Exploiting this behavior, the Kobe team figured out how to use the crabs to make logic gates. They did this by placing two swarms of crabs in a simple maze. In one configuration, the swarms were set off in two legs of the maze. When they collide, they head off down a third leg. Since the swarms always go in the same direction, if only one swarm is placed in the maze, it will always go down the same output leg as if it had collided with the other swarm and not double back up the other leg. In this way, the maze becomes an OR gate. If one or two swarms enter the maze, the output is always positive. One swarm OR another swarm in the maze equals a positive, otherwise negative.

The researchers also used another maze was in the shape of an X with a fifth vertical leg stuck running up from the center. In this maze, letting loose one swarm resulted in the swarm passing straight through the center and into the opposite leg of the X. If two two swarms are loosed, they collide in the center, sending them up through the center leg. This is the crab equivalent of an AND gate. One swarm going in provides a negative. Two provides a positive. One swarm AND another swarm equals positive, otherwise negative.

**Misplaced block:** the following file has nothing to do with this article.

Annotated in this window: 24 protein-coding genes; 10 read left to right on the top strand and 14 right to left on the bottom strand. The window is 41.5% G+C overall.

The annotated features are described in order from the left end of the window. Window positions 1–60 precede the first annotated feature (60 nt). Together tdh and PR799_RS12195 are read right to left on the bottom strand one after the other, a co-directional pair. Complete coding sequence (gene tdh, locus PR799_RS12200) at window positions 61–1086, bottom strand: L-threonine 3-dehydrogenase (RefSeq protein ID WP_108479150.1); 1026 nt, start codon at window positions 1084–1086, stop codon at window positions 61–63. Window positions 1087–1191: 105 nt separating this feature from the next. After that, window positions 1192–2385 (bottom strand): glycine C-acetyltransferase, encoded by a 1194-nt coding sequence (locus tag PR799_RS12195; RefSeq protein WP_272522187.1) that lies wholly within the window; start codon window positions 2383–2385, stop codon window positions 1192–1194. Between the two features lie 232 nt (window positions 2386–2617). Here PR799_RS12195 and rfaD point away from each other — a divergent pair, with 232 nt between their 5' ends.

With these two gates, it would be theoretically possible to build more complicated logic gates and from there, full-fledged computers.

Currently, there are no plans to build a full-blown crab computer, but if seafood cybernetics ever does take off, this, they will say, it where it all began.

The research was recently outlined in a paper entitled

Robust Soldier Crab Ball Gate [PDF] in the journal Complex Systems

Sourced & published by Henry Sapiecha